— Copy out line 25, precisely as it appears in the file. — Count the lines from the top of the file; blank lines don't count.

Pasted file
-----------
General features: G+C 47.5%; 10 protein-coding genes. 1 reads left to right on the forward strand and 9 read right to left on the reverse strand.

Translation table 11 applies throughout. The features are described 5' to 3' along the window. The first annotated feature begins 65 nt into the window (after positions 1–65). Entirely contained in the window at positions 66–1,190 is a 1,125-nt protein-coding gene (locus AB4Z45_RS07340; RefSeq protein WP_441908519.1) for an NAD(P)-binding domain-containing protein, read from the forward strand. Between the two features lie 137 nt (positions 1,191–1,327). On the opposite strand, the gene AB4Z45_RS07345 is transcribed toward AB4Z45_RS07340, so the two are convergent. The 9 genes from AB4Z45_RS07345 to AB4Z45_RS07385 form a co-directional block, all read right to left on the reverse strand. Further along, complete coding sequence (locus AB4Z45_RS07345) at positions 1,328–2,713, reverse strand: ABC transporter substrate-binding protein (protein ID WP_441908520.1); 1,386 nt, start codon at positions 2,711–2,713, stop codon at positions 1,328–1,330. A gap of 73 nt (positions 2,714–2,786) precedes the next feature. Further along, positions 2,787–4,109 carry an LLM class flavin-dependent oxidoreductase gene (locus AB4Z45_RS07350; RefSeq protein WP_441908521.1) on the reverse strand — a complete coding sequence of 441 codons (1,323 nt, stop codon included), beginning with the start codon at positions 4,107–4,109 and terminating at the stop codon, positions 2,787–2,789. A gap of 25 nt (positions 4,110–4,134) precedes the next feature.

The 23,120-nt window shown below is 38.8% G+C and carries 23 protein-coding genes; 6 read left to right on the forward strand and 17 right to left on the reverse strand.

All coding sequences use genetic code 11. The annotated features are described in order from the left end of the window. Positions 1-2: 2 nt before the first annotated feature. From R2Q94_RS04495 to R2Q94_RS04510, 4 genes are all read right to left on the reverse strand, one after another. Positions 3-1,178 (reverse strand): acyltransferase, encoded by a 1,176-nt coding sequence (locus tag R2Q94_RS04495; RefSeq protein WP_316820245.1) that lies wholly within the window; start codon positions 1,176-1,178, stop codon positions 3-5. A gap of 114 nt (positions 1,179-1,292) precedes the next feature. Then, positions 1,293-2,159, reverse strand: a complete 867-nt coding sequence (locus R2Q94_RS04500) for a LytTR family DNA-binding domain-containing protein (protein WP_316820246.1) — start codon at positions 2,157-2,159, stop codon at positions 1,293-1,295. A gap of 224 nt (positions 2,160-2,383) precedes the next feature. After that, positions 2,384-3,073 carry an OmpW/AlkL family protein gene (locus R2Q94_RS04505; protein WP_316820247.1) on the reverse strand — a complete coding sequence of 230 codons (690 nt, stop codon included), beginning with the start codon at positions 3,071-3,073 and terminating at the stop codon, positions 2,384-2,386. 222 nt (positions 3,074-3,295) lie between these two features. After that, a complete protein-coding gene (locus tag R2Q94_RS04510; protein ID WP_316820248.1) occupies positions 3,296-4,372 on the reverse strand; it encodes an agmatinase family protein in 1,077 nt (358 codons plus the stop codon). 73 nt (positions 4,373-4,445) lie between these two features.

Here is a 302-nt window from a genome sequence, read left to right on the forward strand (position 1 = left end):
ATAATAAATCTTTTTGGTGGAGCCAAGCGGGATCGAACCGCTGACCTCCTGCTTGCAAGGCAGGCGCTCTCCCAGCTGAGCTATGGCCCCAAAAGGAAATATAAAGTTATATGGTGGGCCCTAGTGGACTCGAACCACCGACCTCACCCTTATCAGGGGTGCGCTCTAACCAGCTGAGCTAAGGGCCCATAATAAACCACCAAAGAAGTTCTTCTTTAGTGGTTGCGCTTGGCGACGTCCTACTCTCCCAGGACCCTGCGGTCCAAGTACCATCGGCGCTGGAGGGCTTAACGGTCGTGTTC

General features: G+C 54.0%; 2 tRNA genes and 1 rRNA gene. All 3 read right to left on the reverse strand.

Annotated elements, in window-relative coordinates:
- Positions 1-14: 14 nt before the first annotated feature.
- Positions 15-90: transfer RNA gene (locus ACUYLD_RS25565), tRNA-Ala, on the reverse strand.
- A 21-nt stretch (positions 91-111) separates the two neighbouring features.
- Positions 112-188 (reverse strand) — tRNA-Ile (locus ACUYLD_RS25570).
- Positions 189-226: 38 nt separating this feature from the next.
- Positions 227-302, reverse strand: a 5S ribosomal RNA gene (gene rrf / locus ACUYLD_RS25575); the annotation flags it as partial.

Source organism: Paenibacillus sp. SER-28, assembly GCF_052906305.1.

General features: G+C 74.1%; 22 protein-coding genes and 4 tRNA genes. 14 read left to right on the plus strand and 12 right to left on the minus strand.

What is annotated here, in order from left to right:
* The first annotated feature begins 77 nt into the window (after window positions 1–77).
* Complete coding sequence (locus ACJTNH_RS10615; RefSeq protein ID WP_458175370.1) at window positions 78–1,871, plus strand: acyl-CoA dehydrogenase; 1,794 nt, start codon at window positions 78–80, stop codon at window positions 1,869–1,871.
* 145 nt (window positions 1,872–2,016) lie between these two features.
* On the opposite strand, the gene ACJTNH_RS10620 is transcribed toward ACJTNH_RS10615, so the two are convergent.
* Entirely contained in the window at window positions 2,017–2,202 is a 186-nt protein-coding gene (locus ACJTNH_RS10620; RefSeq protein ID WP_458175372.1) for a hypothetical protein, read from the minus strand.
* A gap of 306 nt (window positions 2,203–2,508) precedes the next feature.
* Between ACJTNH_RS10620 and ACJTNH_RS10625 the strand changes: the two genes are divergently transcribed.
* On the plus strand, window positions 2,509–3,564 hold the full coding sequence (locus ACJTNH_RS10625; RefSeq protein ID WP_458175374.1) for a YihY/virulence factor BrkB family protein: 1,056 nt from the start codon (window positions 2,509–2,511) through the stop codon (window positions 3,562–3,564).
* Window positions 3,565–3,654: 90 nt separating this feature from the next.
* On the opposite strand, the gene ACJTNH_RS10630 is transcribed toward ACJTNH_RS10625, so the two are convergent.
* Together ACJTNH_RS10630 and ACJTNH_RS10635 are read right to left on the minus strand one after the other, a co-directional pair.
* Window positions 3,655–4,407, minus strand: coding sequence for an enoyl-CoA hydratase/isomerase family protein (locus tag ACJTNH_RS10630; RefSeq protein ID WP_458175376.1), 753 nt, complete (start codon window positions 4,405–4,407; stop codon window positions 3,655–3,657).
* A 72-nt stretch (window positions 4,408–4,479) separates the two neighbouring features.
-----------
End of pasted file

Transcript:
* On the plus strand, window positions 2,509–3,564 hold the full coding sequence (locus ACJTNH_RS10625; RefSeq protein ID WP_458175374.1) for a YihY/virulence factor BrkB family protein: 1,056 nt from the start codon (window positions 2,509–2,511) through the stop codon (window positions 3,562–3,564).